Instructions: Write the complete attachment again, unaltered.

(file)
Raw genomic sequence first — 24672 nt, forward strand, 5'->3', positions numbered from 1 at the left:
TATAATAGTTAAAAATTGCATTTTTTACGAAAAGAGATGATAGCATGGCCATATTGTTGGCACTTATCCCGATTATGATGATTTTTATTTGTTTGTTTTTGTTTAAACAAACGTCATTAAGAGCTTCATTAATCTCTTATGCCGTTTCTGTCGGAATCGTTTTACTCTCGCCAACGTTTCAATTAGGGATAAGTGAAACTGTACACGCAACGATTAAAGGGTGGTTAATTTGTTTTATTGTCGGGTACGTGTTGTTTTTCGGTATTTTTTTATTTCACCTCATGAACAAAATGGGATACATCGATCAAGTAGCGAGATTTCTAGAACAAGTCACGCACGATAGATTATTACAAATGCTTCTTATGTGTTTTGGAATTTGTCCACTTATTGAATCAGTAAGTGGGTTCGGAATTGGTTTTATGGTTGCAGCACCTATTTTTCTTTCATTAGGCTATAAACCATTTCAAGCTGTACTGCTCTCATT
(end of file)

Raw genomic sequence first — 24672 nt, forward strand, 5'->3', positions numbered from 1 at the left:
TATAATAGTTAAAAATTGCATTTTTTACGAAAAGAGATGATAGCATGGCCATATTGTTGGCACTTATCCCGATTATGATGATTTTTATTTGTTTGTTTTTGTTTAAACAAACGTCATTAAGAGCTTCATTAATCTCTTATGCCGTTTCTGTCGGAATCGTTTTACTCTCGCCAACGTTTCAATTAGGGATAAGTGAAACTGTACACGCAACGATTAAAGGGTGGTTAATTTGTTTTATTGTCGGGTACGTGTTGTTTTTCGGTATTTTTTTATTTCACCTCATGAACAAAATGGGATACATCGATCAAGTAGCGAGATTTCTAGAACAAGTCACGCACGATAGATTATTACAAATGCTTCTTATGTGTTTTGGAATTTGTCCACTTATTGAATCAGTAAGTGGGTTCGGAATTGGTTTTATGGTTGCAGCACCTATTTTTCTTTCATTAGGCTATAAACCATTTCAAGCTGTACTGCTCTCATT